Impact to Mission

Synthetic Data Generation with Fayetteville State University

When computer vision models try to detect objects such as customized weapons or adversaries’ flags in foggy or dark environments, the models tend to perform poorly because of the lack of training data. Leveraging synthetic data generation can be one viable method for training AI computer vision models to detect objects that are rare or uncommon, which means they are not represented in widely used computer vision datasets.

LAS researchers Felecia M. and James S. began their partnership in 2022 with Dr. Sambit Bhattacharya, a computer science professor at Fayetteville State University (FSU) and leading expert in applied computer vision, through the NSA’s Minority Serving Institution Cooperative Research and Development Agreement. With the assistance of his senior design students, Bhattacharya and the LAS developed techniques to augment training data leveraging synthetic data generation and generative adversarial networks to improve the detection of rare objects such as Chinese-manufactured or street cameras (CCTVs).

In 2023, the team conducted research to increase the fidelity and photorealism of the objects and the environments in which they were contained using software graphic tools.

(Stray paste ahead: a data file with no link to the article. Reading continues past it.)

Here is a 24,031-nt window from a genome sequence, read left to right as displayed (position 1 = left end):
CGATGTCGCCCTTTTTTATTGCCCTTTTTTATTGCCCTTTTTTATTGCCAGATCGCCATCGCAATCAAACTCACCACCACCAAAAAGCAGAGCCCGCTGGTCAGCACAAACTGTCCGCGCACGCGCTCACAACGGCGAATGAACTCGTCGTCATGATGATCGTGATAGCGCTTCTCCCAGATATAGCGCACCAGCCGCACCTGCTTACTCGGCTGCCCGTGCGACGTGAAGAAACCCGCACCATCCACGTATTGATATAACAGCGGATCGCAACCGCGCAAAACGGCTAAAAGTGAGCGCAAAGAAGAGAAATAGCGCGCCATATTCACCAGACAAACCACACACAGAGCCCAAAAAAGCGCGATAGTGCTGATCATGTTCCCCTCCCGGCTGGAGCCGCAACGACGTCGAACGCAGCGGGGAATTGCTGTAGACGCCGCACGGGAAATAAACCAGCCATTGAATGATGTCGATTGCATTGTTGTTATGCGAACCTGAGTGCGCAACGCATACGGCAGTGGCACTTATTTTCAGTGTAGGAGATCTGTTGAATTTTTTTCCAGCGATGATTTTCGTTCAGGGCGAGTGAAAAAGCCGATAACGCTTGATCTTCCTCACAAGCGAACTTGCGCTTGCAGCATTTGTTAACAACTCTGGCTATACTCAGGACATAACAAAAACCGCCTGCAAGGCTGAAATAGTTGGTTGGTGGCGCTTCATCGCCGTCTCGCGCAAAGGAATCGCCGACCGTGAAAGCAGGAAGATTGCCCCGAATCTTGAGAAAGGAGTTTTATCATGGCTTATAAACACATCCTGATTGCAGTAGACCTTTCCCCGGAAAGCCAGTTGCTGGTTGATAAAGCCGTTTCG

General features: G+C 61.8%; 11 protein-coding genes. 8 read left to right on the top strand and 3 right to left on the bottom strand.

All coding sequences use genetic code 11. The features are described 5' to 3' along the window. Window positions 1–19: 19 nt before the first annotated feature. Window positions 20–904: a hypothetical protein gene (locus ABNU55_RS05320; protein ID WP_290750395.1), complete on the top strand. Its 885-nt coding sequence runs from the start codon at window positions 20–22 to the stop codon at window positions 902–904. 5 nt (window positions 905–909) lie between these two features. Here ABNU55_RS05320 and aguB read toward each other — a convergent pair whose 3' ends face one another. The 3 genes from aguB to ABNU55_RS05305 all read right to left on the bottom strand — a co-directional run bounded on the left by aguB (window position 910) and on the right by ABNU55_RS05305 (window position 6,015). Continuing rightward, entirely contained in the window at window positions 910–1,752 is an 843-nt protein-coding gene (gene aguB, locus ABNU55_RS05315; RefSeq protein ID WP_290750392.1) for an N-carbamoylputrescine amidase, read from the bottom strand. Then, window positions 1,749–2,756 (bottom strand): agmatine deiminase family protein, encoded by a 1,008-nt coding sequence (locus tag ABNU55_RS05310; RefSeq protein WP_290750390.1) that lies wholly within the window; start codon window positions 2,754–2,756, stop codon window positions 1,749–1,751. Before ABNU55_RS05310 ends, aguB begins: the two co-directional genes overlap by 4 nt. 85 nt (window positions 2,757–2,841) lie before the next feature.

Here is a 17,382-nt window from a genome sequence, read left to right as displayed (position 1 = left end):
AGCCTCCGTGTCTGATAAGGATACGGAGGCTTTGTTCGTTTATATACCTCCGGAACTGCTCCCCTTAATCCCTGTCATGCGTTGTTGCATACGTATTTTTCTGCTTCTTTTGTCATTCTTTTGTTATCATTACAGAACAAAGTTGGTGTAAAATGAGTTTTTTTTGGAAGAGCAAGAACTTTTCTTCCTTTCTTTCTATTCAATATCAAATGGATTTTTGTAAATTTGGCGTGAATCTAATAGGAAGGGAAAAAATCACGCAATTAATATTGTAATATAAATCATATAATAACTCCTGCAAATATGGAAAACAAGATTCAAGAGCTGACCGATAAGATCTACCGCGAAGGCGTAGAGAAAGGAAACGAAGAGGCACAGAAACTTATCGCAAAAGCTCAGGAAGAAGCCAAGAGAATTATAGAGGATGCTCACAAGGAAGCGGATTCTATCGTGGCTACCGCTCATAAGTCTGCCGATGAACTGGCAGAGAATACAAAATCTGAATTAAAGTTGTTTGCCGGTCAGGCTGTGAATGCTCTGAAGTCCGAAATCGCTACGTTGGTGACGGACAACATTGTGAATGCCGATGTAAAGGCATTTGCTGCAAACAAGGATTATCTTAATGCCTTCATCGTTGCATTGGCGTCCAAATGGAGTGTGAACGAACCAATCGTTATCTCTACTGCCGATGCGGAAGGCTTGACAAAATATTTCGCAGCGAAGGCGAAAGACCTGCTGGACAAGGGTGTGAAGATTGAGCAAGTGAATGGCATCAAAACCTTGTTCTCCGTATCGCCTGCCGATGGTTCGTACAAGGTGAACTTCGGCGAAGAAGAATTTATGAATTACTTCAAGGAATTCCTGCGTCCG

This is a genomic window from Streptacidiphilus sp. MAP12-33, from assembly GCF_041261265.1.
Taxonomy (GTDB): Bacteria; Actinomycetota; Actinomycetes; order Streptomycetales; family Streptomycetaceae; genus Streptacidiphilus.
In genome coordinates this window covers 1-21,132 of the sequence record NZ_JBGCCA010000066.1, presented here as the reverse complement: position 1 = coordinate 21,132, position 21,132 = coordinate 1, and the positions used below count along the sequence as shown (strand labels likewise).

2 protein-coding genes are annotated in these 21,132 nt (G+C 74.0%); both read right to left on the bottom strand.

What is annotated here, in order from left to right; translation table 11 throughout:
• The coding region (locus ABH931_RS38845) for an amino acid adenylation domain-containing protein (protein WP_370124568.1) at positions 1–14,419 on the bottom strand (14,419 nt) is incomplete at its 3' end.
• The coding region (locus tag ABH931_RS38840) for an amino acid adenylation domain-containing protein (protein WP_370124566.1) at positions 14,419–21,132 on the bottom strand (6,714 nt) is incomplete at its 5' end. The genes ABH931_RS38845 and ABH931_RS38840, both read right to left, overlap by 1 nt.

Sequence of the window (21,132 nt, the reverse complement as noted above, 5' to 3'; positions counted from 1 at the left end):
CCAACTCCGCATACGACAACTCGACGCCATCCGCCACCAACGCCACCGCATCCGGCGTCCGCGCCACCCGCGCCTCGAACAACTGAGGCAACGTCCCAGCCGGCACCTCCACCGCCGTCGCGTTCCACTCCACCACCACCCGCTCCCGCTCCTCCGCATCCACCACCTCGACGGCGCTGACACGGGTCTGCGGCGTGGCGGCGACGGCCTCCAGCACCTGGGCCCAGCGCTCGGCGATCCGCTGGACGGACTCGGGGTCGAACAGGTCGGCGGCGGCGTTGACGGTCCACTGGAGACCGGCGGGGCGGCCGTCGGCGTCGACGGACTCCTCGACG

“By placing those objects in various environmental conditions – for example, cities, towns, or different weather conditions – our team increased the variety of synthetic data that correspond to many different conditions that arise in the real world,” Bhattacharya says.

Researchers also used few-shot learning to improve the performance of models trained on synthetic data for the detection of small objects such as CCTVs on real data. The team explored devising a process to semi-automate the generation of both synthetic objects and environments to assist analysts by quickly training AI models for rare object detection.

“Leveraging synthetic data generation to augment training data for the detection of rare objects in videos has many benefits such as minimizing the need for collecting ground truth data in potentially risky settings, minimizing any sensitivities in the data such as personal identifiable information, and automatic annotation which reduces the labeling burden among analysts,” Felecia M. says.

FSU students were able to work on a real-world mission problem that increased their skill sets in critical thinking, AI/ML, applying technological approaches to problem-solving, and developing a capability that addresses an immediate need of the NSA. As a result, the students became highly interested in pursuing careers in the intelligence community, and in 2023, four FSU students received offers for internships and/or full-time positions at the NSA.